When you’re traveling in the winter, it’s always important to take some extra precautions. If you live in a location that experiences a lot of snow, ice, or cold temperatures, keeping yourself safe should be your top priority. 

But, when you’re traveling with your four-legged friend, making sure you’re even more prepared is crucial. Extra considerations should always be taken when you’re on the road with your dog. While no one wants to think about getting stranded or getting into an accident, things like that can (and do) happen. Being prepared, even if you’re only taking a short trip, will make all the difference when it comes to your own health and wellness as well as your pup’s well-being.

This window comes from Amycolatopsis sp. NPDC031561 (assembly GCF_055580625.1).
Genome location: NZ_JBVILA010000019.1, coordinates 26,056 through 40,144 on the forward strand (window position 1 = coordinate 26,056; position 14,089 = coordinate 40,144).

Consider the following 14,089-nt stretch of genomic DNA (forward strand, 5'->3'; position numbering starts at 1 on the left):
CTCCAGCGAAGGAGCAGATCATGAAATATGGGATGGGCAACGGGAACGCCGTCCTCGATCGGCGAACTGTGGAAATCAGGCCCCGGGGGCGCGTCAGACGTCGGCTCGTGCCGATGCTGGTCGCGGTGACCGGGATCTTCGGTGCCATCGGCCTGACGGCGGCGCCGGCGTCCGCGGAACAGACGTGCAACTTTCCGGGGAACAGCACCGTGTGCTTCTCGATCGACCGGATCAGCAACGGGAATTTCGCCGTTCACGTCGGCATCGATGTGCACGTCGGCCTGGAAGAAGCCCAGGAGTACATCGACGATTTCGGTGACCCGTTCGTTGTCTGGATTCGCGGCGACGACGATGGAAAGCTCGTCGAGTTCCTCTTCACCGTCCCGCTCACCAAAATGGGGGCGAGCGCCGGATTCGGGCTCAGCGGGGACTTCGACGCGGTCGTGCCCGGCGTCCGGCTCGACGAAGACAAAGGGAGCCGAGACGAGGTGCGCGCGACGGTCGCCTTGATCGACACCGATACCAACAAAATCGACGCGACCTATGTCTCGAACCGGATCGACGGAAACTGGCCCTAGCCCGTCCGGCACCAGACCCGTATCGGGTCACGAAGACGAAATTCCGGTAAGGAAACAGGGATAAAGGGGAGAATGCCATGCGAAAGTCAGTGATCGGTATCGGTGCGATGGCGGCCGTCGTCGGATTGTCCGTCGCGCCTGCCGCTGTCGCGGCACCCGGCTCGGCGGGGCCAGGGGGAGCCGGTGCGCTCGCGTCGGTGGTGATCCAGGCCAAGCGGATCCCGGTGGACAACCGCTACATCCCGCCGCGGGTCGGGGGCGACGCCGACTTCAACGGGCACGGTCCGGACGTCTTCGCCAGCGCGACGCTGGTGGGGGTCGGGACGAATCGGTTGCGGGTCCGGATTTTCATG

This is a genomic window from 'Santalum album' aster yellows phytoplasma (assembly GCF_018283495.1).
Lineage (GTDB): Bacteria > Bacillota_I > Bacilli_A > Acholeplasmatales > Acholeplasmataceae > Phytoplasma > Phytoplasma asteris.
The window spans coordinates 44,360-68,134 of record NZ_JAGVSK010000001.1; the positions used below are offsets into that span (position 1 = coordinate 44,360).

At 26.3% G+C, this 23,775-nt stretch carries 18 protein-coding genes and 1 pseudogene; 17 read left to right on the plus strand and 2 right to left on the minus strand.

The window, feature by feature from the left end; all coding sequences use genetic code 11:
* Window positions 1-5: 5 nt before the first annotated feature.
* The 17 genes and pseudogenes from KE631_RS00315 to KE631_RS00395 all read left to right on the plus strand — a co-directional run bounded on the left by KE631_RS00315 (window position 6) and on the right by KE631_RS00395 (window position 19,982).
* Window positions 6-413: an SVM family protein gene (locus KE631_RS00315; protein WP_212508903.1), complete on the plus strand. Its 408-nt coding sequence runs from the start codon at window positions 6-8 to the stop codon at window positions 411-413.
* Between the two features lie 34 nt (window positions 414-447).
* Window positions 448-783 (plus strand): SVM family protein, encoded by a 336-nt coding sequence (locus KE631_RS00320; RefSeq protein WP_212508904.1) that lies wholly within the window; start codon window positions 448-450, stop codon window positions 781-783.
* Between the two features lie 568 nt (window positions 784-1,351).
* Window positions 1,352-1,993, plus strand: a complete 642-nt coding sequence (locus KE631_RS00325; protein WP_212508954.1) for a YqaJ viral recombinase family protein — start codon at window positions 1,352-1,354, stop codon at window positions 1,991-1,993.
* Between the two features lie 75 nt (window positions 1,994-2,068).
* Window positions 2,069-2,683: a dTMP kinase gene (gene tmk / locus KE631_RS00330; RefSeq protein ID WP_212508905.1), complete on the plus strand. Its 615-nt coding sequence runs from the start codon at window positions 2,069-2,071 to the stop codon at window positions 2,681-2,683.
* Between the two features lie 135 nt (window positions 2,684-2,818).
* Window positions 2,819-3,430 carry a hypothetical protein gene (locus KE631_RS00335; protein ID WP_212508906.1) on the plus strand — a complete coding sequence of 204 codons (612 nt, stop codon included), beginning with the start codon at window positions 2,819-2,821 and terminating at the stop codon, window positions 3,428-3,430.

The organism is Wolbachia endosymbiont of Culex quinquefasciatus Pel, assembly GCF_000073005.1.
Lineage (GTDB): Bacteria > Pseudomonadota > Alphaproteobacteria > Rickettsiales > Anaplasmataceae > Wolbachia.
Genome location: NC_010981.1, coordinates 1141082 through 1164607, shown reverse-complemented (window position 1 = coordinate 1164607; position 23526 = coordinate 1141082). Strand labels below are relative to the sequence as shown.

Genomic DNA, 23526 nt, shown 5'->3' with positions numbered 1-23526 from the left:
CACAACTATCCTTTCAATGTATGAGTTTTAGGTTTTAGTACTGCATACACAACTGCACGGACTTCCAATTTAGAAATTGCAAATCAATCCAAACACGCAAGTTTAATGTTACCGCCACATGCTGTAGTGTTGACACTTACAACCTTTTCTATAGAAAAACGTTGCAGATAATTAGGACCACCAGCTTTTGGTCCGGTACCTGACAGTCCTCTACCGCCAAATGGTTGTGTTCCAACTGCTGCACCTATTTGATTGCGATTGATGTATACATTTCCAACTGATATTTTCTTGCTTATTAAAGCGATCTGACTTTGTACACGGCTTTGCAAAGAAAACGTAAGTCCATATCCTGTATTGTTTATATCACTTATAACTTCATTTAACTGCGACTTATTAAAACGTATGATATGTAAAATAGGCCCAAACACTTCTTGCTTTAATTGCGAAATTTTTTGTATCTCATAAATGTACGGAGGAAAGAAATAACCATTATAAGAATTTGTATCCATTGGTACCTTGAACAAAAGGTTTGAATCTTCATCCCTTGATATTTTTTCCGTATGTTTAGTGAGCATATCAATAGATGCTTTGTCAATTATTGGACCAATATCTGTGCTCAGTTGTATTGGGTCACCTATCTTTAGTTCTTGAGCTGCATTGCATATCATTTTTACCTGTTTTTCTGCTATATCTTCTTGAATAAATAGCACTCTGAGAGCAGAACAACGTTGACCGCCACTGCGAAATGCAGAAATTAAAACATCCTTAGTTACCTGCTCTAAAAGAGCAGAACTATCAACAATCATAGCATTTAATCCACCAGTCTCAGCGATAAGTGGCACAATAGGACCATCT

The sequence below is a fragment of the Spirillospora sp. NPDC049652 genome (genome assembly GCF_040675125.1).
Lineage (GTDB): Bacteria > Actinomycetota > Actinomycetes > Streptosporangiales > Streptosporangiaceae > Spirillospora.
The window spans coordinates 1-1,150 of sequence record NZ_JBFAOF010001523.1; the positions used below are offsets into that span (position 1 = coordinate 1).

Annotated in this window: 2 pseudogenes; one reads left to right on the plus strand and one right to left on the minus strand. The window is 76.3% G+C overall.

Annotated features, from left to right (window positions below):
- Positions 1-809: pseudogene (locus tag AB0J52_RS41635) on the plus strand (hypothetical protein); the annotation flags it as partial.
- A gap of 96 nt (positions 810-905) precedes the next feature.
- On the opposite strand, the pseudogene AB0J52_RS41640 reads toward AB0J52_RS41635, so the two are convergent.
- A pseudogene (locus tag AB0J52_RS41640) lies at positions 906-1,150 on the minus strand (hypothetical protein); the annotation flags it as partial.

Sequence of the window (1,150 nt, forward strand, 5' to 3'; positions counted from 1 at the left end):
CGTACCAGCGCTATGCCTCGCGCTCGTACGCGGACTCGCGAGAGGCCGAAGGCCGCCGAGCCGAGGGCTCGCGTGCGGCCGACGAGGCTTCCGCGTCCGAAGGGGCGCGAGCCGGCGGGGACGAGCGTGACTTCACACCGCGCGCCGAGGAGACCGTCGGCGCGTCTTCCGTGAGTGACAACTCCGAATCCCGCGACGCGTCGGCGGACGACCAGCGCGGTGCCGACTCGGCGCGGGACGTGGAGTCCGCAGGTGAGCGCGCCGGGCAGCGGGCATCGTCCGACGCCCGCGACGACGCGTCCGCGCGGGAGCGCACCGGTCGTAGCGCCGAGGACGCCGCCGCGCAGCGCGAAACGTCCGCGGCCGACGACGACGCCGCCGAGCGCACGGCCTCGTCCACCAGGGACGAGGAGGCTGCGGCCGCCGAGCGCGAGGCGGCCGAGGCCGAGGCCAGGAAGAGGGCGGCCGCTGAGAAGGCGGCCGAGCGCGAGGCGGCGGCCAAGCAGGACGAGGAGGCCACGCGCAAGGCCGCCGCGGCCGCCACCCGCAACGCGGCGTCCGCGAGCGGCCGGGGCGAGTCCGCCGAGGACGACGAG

So, what can you do to prepare properly and make sure both you and your dog stay healthy and safe while traveling this winter

Stay Safe on the Road

Winter travel can be dangerous depending on weather and road conditions. Planning should always be the first thing you do before heading out with your dog. Check your local forecast as well as what the weather is like where you’ll be traveling. If possible, avoid going anywhere when the road conditions are icy or snowy. 

If you have to travel or you pick a clear day, it’s still important to make sure your drive is as safe as possible. Always adapt to the conditions you’re going through, and remember to drive slowly and cautiously on icy roads. 

You should always have a few extra supplies in your car for your pup, but in the winter it’s even more crucial for their safety – as well as yours. Some of the basic items you should have packed include: